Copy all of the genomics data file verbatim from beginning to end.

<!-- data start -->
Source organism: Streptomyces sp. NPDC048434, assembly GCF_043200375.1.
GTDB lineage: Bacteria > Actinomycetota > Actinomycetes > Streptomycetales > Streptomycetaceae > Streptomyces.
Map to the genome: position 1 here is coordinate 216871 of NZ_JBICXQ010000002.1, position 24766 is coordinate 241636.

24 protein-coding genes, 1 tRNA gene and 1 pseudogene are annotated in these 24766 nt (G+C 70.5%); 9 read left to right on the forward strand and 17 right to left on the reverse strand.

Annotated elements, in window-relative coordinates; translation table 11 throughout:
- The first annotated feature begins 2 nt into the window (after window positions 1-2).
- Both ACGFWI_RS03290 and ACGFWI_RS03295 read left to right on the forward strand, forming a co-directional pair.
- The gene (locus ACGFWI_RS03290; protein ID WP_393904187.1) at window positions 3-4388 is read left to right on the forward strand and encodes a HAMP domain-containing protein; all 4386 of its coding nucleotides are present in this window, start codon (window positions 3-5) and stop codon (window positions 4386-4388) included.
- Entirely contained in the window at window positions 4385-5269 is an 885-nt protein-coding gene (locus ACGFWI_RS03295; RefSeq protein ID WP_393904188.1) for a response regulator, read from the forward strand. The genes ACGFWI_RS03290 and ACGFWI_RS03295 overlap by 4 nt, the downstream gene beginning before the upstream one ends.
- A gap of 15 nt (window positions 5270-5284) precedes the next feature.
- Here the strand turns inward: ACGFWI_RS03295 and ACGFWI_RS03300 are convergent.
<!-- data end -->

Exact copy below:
Source organism: Streptomyces sp. NPDC048434, assembly GCF_043200375.1.
GTDB lineage: Bacteria > Actinomycetota > Actinomycetes > Streptomycetales > Streptomycetaceae > Streptomyces.
Map to the genome: position 1 here is coordinate 216871 of NZ_JBICXQ010000002.1, position 24766 is coordinate 241636.

24 protein-coding genes, 1 tRNA gene and 1 pseudogene are annotated in these 24766 nt (G+C 70.5%); 9 read left to right on the forward strand and 17 right to left on the reverse strand.

Annotated elements, in window-relative coordinates; translation table 11 throughout:
- The first annotated feature begins 2 nt into the window (after window positions 1-2).
- Both ACGFWI_RS03290 and ACGFWI_RS03295 read left to right on the forward strand, forming a co-directional pair.
- The gene (locus ACGFWI_RS03290; protein ID WP_393904187.1) at window positions 3-4388 is read left to right on the forward strand and encodes a HAMP domain-containing protein; all 4386 of its coding nucleotides are present in this window, start codon (window positions 3-5) and stop codon (window positions 4386-4388) included.
- Entirely contained in the window at window positions 4385-5269 is an 885-nt protein-coding gene (locus ACGFWI_RS03295; RefSeq protein ID WP_393904188.1) for a response regulator, read from the forward strand. The genes ACGFWI_RS03290 and ACGFWI_RS03295 overlap by 4 nt, the downstream gene beginning before the upstream one ends.
- A gap of 15 nt (window positions 5270-5284) precedes the next feature.
- Here the strand turns inward: ACGFWI_RS03295 and ACGFWI_RS03300 are convergent.